|What has become of the places I loved? - Sarah Guimond|
|Our standards have gone downhill fast...|
8th and Chestnut, Philly. Then and Now
A good preservationist's role is about more than just saving historic buildings. It is more so concerned with the overarching ideal of preserving once-proud American standards of urban fabric --our neighborhoods, our communities, our places worth caring about. That is what a good preservationist is ultimately trying to preserve when they question and oftentimes resist the status quo of poor choices and inferior development that the past 50 years of automobile-centric planning, AKA sprawl, has brought to the table. Architect and Urbanist Dhiru Thadani defines sprawl as a pattern of low density development that is characterized by dependence on the automobile, large lot residential development, and strict commercial development.
NOW is a crucial time to ask our city officials exactly what direction we plan to go in. A greater number of individuals now seek a denser, walkable, bikeable town, especially the young creative class Woodbury so desperately needs to attract and retain. More people every year are choosing not to drive (the numbers of drivers in the U.S. has steadily decreased since 2007). City planners should absolutely take this into account when proposing any new development. As an aside, I have always asked myself if we as Americans value our freedom so much, why do we continue to develop our towns in ways that enslave us to machines in the form of automobiles? Can there exist a better-planned suburb, one that is not a large metropolis that retains a respectable amount of personal space which made the original "idea" of suburbia so alluring? Yes, of course but it must favor Smart Growth over sprawl growth!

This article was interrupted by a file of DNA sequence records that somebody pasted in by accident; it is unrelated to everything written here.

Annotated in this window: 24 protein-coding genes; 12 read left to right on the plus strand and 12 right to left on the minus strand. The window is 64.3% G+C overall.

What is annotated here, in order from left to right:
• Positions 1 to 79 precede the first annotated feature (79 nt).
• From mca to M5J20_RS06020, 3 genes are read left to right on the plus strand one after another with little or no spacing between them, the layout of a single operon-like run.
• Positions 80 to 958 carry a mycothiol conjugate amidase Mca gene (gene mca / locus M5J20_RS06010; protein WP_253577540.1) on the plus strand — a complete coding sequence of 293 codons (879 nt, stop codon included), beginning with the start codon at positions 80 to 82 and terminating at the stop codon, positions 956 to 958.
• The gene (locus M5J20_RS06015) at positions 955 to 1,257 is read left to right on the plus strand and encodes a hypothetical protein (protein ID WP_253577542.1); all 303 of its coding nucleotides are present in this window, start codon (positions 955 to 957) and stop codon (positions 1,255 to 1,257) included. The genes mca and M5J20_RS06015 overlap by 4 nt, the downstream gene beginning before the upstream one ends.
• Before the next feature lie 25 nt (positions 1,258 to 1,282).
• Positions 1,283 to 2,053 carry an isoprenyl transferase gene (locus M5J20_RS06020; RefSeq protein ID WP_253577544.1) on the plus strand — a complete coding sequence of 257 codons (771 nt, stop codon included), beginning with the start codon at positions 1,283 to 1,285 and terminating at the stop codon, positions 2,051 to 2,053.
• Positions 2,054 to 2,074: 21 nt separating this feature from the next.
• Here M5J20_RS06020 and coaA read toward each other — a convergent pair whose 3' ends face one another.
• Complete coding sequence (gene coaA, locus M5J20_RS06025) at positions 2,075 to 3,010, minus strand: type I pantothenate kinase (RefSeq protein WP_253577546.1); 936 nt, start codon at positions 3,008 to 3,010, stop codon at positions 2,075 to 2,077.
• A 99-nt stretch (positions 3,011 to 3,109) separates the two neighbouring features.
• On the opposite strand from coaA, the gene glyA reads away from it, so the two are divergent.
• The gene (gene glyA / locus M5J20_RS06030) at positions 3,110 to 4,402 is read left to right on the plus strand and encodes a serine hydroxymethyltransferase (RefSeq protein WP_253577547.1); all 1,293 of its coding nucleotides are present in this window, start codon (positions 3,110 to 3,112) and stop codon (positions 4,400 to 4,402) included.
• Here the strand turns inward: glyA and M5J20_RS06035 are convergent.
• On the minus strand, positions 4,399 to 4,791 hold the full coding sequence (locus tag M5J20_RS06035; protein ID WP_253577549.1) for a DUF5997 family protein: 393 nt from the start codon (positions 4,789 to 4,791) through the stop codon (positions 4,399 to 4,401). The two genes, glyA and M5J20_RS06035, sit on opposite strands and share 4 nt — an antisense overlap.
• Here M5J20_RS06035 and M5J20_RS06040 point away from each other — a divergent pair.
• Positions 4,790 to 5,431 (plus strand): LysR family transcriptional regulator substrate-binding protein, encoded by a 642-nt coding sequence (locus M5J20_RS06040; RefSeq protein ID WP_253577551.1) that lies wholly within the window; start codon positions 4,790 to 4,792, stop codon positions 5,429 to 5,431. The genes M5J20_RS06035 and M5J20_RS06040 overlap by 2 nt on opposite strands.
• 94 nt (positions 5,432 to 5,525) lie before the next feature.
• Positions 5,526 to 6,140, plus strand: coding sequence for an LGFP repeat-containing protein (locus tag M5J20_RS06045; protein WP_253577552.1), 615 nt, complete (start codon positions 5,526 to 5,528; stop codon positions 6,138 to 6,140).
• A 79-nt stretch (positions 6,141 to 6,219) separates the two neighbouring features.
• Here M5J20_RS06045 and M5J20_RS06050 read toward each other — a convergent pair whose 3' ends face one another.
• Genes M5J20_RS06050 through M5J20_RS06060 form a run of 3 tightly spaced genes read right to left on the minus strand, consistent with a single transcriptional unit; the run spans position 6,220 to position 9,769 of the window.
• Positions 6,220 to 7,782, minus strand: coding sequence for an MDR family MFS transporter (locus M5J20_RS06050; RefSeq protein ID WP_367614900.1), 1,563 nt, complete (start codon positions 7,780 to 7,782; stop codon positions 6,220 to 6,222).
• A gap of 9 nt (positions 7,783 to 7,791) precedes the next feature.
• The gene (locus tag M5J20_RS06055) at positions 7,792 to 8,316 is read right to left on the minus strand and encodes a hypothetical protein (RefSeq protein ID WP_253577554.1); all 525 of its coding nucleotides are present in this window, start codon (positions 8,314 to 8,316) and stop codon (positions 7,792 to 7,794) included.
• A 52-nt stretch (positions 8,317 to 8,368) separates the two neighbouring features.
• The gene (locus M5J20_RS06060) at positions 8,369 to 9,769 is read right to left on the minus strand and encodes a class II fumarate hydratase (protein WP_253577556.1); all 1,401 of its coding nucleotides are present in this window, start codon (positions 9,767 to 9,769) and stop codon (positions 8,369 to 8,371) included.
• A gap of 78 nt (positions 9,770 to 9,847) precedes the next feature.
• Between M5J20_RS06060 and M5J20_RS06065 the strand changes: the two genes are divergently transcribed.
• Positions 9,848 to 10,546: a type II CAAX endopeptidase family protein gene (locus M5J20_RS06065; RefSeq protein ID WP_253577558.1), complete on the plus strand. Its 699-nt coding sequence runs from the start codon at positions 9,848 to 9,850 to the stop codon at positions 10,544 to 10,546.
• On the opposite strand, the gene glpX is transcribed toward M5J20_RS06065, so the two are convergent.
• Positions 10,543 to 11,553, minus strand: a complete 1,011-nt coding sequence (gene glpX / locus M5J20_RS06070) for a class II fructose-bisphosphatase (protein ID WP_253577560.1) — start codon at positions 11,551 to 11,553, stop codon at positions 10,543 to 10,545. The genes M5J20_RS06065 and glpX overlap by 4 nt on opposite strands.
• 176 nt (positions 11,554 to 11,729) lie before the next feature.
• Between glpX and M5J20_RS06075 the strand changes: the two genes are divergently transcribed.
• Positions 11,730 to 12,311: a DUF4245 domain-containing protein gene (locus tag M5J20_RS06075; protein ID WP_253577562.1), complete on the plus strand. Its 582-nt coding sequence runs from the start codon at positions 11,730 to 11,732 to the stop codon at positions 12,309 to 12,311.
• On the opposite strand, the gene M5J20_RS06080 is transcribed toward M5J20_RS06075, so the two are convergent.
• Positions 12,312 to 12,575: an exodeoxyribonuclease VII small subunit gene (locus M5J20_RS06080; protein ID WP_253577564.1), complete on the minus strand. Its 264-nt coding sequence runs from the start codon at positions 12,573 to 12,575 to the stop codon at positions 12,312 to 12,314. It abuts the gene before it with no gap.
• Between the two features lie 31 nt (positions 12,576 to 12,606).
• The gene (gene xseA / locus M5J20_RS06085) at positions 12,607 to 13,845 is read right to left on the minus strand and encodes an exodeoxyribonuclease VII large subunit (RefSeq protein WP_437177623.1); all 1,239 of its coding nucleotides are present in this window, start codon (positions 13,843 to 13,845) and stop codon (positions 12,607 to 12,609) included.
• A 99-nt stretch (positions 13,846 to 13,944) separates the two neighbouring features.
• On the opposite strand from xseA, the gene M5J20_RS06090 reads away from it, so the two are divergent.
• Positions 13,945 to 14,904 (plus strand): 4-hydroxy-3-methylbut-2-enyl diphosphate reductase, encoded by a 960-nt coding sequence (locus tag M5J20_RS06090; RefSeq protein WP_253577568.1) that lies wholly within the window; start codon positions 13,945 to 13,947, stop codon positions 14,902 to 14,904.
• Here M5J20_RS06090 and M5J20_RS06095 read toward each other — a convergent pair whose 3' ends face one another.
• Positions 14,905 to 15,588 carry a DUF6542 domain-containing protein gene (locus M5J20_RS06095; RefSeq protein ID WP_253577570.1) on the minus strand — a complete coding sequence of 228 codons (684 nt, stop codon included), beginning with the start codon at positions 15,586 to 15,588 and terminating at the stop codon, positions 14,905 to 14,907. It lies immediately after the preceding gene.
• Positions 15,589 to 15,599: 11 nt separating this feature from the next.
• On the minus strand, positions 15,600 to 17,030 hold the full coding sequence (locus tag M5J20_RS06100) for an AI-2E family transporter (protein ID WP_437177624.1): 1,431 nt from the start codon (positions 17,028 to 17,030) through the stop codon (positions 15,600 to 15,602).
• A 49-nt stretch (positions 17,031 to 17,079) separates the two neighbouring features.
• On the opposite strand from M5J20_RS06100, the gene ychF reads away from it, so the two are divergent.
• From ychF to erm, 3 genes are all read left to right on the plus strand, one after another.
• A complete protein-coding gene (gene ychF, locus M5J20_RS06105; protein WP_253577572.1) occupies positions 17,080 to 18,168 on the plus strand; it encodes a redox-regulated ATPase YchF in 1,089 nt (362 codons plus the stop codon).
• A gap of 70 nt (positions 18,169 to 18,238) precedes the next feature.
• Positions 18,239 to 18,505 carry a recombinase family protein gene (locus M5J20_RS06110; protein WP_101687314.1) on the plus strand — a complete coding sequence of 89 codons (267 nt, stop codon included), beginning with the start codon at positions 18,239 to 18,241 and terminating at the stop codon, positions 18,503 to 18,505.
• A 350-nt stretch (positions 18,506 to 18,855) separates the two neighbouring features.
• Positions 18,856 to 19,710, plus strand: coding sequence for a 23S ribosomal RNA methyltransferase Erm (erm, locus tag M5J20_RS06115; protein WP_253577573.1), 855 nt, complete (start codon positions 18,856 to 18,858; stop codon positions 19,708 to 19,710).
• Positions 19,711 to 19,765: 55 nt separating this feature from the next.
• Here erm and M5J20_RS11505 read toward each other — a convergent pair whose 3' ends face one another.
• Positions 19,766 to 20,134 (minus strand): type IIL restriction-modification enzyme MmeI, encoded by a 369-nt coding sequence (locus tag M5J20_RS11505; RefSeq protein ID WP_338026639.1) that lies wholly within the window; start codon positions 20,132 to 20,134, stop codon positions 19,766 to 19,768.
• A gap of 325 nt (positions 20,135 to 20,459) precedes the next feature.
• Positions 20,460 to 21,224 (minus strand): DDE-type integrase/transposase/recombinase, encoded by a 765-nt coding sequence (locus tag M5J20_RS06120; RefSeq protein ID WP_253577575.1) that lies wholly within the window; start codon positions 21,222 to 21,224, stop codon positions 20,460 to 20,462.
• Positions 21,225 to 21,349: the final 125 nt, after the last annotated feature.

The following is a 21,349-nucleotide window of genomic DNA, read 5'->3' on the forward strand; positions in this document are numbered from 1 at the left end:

On a side note: It was recently explained to me the reason for the sparseness of the design lay in the fact that the Country Club grounds are largely wetland and that our current school system could not handle a more densely designed, mixed-use community. Fair enough, but I still find it worrisome that the Country Club, something designed to increase health and fitness of the social community, is being replaced by a convalescent rehab medical center. In other words, a proactive health establishment is being replaced by a reactive health establishment. The symbolism is crushing. Like some kind of self-fulfilling prophecy, we are constructing medical-building monuments to America's increasingly destabilizing health which is largely brought on by our increasingly unhealthy living environments and lifestyles.